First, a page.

In November 1998 he married former model Gena O'Kelley, born in 1963 and 23 years Norris' junior. O'Kelley had two children from a previous marriage. She delivered twins in 2001: Dakota Alan Norris, a boy, and Danilee Kelly Norris, a girl.

On September 22, 2004, Norris told ' s that his daughter Dina was the result of an extramarital affair. He did not meet her until she was 26, although she learned that he was her father when she was 16. She sent a letter to his home informing him of their relationship. After meeting her, Norris said he knew she was his upon seeing her.

Now an outspoken , Norris is the author of several Christian-themed books, such as The Justice Riders. He has also been in a few TV commercials promoting study and prayer in public schools, in addition to efforts to reduce drug use. In 2006, he began penning a column for the conservative news website , sharing his "musings about faith, family, freedom, country, loyalty ? maybe even kickboxing." In his columns, he has expressed his belief in Biblical creationism, that those who are troubled should turn to , and is quoted as saying "true patriots" do not stay clear of discussing religion and politics.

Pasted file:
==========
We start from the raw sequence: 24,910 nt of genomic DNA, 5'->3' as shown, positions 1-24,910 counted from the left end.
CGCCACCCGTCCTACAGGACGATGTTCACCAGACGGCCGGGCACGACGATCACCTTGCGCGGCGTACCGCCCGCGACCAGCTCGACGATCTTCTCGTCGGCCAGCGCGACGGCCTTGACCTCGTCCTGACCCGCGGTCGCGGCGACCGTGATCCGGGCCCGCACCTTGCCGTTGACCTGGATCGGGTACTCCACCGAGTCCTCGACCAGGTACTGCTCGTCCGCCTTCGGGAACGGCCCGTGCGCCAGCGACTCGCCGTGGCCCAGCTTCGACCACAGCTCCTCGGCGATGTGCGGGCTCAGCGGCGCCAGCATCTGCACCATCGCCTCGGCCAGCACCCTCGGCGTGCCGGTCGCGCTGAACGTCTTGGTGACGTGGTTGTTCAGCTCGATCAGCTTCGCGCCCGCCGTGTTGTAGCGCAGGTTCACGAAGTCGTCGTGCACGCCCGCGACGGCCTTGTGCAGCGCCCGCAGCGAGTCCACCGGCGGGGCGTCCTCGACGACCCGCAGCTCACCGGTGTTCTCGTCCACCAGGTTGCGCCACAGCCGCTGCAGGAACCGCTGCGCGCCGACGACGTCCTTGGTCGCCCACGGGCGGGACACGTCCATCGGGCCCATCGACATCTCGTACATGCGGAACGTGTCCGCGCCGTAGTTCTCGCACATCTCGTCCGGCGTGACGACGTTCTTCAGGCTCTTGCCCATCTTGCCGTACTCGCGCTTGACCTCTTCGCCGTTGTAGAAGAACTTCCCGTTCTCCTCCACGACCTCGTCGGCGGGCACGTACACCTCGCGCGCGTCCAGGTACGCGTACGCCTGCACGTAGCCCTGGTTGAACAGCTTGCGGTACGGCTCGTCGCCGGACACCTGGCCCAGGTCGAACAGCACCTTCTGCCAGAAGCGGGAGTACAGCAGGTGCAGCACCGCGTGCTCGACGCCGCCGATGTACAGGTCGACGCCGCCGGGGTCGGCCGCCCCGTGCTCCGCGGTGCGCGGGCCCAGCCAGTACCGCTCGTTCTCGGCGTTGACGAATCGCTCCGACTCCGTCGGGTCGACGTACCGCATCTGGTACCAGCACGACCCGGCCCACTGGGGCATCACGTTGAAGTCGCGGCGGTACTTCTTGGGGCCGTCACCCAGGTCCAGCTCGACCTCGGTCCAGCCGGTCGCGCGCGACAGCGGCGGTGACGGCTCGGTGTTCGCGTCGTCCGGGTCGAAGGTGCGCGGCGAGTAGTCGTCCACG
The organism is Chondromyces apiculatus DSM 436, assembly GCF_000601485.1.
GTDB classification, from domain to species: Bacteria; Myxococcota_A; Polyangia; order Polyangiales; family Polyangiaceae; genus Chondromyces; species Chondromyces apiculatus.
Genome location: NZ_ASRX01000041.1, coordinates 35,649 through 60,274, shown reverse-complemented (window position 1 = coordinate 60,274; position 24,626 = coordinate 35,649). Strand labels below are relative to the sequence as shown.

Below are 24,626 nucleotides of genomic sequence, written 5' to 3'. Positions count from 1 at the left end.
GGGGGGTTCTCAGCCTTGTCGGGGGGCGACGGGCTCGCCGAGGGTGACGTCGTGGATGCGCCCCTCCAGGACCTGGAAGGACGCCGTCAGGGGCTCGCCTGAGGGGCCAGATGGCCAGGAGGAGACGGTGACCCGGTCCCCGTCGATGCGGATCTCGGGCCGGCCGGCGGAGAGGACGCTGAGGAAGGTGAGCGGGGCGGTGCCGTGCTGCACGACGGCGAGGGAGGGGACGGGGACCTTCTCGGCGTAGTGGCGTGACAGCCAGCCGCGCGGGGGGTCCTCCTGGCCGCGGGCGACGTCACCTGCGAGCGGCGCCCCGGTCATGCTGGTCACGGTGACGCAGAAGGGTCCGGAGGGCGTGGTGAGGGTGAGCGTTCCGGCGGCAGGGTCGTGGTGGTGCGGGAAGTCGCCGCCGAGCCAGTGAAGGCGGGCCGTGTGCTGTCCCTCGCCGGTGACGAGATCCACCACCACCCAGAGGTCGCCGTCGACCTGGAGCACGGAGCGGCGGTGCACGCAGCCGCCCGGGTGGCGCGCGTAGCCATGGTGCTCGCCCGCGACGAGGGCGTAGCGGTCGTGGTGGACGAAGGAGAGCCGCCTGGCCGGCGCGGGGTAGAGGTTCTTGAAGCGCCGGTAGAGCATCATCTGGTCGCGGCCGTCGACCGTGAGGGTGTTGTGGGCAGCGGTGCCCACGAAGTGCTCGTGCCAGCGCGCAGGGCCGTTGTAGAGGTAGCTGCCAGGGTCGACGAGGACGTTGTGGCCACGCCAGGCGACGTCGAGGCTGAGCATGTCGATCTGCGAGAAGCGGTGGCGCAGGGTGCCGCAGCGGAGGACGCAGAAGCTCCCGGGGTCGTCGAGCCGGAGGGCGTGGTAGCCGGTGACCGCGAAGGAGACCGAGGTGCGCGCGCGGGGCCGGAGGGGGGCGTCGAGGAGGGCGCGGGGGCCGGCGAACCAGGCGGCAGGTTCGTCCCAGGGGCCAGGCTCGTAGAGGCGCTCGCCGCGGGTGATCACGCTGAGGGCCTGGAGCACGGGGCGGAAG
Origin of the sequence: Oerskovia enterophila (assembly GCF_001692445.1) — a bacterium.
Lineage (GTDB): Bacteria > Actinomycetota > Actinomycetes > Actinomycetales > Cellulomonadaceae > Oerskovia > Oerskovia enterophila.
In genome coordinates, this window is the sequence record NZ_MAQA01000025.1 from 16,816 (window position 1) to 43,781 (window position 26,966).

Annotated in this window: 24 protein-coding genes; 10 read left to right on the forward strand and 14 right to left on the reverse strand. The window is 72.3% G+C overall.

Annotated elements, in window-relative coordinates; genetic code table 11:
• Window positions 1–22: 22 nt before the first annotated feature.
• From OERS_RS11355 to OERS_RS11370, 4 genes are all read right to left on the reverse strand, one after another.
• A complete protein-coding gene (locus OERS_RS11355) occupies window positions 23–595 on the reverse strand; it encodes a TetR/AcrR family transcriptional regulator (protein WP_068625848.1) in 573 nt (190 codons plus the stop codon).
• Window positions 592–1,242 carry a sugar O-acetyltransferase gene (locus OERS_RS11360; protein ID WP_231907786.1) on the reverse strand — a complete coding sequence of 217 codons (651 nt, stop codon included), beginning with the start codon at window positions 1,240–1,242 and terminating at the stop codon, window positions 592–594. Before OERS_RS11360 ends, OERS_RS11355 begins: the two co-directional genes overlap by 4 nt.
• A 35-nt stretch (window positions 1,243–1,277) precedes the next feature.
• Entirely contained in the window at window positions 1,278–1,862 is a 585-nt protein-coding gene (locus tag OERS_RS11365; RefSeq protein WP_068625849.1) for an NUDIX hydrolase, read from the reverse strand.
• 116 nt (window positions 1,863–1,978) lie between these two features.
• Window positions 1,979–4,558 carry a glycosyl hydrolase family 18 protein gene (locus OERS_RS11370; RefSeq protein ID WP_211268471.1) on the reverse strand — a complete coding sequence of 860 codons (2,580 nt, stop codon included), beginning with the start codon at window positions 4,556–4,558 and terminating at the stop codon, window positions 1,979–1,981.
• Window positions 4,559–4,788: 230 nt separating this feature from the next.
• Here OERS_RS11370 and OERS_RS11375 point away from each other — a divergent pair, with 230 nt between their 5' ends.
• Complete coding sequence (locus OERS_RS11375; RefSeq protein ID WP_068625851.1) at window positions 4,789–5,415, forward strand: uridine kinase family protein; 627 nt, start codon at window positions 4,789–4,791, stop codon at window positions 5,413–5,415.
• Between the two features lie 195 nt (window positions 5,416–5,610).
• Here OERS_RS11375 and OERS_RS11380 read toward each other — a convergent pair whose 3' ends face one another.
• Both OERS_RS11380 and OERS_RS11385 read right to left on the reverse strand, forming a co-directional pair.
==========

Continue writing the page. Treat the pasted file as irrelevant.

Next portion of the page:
Norris serves on the board of directors of the , an organization promoting the use of the Bible in public schools, and also speaks on behalf of organizations advocating official prayers in public schools.

Norris has received a brownbelt in from the family.

This item is part of our in-store inventory from our shop which is located in the heart of Hollywood where we have been in business for the past 40 years!

BRUCE LEE Li Original CHUCK NORRIS Martial Arts PROMO Flyer
Item #BMM0002308